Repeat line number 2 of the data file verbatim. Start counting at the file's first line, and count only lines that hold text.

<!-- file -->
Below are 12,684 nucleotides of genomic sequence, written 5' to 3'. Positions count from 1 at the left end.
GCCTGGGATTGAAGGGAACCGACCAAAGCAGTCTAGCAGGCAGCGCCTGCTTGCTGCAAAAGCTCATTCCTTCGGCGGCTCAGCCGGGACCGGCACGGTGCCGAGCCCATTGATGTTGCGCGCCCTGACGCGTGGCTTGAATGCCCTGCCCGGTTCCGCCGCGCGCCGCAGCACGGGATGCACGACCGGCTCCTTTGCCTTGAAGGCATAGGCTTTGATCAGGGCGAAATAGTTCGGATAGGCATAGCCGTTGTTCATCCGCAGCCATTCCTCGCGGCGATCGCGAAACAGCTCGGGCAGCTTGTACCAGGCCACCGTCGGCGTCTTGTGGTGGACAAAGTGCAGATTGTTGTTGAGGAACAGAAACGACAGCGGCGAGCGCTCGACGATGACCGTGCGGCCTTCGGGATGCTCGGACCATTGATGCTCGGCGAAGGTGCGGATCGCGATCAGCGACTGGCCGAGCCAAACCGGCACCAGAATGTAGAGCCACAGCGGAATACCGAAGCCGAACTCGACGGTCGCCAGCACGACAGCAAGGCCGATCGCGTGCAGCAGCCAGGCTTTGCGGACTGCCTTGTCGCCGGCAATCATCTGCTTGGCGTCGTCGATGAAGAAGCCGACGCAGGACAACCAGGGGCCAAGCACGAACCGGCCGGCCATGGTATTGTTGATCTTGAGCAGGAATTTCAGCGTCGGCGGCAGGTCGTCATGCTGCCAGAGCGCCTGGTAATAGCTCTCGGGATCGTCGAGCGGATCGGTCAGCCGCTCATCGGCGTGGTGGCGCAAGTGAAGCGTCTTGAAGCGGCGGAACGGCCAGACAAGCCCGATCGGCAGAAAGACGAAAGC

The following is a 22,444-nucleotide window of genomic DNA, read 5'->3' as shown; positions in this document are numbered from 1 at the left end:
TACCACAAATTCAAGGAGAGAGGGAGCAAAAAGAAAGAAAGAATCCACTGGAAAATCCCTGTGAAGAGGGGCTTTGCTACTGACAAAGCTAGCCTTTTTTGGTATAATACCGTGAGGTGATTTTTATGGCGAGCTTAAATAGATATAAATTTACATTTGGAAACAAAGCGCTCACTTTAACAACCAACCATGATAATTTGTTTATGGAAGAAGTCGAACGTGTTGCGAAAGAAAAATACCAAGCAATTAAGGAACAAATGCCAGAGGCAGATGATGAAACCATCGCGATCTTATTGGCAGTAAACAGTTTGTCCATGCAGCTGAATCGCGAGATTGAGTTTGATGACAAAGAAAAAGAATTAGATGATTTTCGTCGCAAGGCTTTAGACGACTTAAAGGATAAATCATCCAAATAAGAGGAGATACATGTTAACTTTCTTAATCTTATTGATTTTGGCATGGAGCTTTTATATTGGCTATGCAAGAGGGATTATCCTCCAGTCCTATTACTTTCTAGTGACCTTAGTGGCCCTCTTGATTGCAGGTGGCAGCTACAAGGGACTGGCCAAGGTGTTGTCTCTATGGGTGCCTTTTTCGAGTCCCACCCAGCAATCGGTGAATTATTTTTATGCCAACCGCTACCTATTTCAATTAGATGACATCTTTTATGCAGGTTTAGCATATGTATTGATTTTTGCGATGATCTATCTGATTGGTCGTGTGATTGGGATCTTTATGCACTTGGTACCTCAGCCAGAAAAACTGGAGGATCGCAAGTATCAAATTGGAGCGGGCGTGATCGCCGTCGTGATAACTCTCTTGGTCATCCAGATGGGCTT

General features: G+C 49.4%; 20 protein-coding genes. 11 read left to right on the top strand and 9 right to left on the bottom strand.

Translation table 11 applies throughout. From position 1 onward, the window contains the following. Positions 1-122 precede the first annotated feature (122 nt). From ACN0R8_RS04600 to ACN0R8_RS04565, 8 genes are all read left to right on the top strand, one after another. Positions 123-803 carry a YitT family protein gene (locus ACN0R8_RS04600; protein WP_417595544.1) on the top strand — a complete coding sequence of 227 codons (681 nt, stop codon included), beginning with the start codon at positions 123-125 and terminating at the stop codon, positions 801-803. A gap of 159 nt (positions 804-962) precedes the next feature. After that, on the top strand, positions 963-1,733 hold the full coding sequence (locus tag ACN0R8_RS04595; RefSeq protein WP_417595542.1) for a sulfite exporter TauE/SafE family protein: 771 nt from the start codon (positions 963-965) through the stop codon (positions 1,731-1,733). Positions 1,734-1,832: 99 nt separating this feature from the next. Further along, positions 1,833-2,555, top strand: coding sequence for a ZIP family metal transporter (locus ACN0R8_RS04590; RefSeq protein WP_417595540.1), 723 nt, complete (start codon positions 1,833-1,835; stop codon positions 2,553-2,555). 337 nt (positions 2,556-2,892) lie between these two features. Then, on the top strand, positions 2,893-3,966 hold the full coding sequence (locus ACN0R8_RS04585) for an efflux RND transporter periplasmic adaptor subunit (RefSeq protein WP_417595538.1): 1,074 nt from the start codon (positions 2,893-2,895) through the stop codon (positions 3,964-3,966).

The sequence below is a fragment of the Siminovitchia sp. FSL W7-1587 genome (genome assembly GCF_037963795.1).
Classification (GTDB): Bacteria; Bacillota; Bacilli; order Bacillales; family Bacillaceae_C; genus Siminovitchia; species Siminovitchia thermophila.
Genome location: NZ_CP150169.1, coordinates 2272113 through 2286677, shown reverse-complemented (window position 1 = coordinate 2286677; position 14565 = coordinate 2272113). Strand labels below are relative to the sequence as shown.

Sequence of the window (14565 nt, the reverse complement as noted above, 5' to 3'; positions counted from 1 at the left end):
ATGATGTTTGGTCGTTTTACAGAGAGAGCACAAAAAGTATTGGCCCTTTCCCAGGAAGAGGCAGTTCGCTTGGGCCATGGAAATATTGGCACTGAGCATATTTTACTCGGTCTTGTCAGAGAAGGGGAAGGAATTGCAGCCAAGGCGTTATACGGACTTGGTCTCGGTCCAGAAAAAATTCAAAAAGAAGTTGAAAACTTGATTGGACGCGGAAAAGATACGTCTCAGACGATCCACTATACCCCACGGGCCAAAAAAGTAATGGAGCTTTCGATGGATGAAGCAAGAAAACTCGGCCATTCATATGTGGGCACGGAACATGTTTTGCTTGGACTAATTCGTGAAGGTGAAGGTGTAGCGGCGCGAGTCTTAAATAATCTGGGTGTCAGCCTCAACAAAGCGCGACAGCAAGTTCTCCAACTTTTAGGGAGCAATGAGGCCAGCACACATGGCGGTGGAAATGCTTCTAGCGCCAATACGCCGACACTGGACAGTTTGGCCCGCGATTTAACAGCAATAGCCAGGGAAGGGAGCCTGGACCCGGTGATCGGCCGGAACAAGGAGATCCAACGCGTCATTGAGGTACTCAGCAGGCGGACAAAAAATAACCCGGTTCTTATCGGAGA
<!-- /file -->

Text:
GCCTGGGATTGAAGGGAACCGACCAAAGCAGTCTAGCAGGCAGCGCCTGCTTGCTGCAAAAGCTCATTCCTTCGGCGGCTCAGCCGGGACCGGCACGGTGCCGAGCCCATTGATGTTGCGCGCCCTGACGCGTGGCTTGAATGCCCTGCCCGGTTCCGCCGCGCGCCGCAGCACGGGATGCACGACCGGCTCCTTTGCCTTGAAGGCATAGGCTTTGATCAGGGCGAAATAGTTCGGATAGGCATAGCCGTTGTTCATCCGCAGCCATTCCTCGCGGCGATCGCGAAACAGCTCGGGCAGCTTGTACCAGGCCACCGTCGGCGTCTTGTGGTGGACAAAGTGCAGATTGTTGTTGAGGAACAGAAACGACAGCGGCGAGCGCTCGACGATGACCGTGCGGCCTTCGGGATGCTCGGACCATTGATGCTCGGCGAAGGTGCGGATCGCGATCAGCGACTGGCCGAGCCAAACCGGCACCAGAATGTAGAGCCACAGCGGAATACCGAAGCCGAACTCGACGGTCGCCAGCACGACAGCAAGGCCGATCGCGTGCAGCAGCCAGGCTTTGCGGACTGCCTTGTCGCCGGCAATCATCTGCTTGGCGTCGTCGATGAAGAAGCCGACGCAGGACAACCAGGGGCCAAGCACGAACCGGCCGGCCATGGTATTGTTGATCTTGAGCAGGAATTTCAGCGTCGGCGGCAGGTCGTCATGCTGCCAGAGCGCCTGGTAATAGCTCTCGGGATCGTCGAGCGGATCGGTCAGCCGCTCATCGGCGTGGTGGCGCAAGTGAAGCGTCTTGAAGCGGCGGAACGGCCAGACAAGCCCGATCGGCAGAAAGACGAAAGC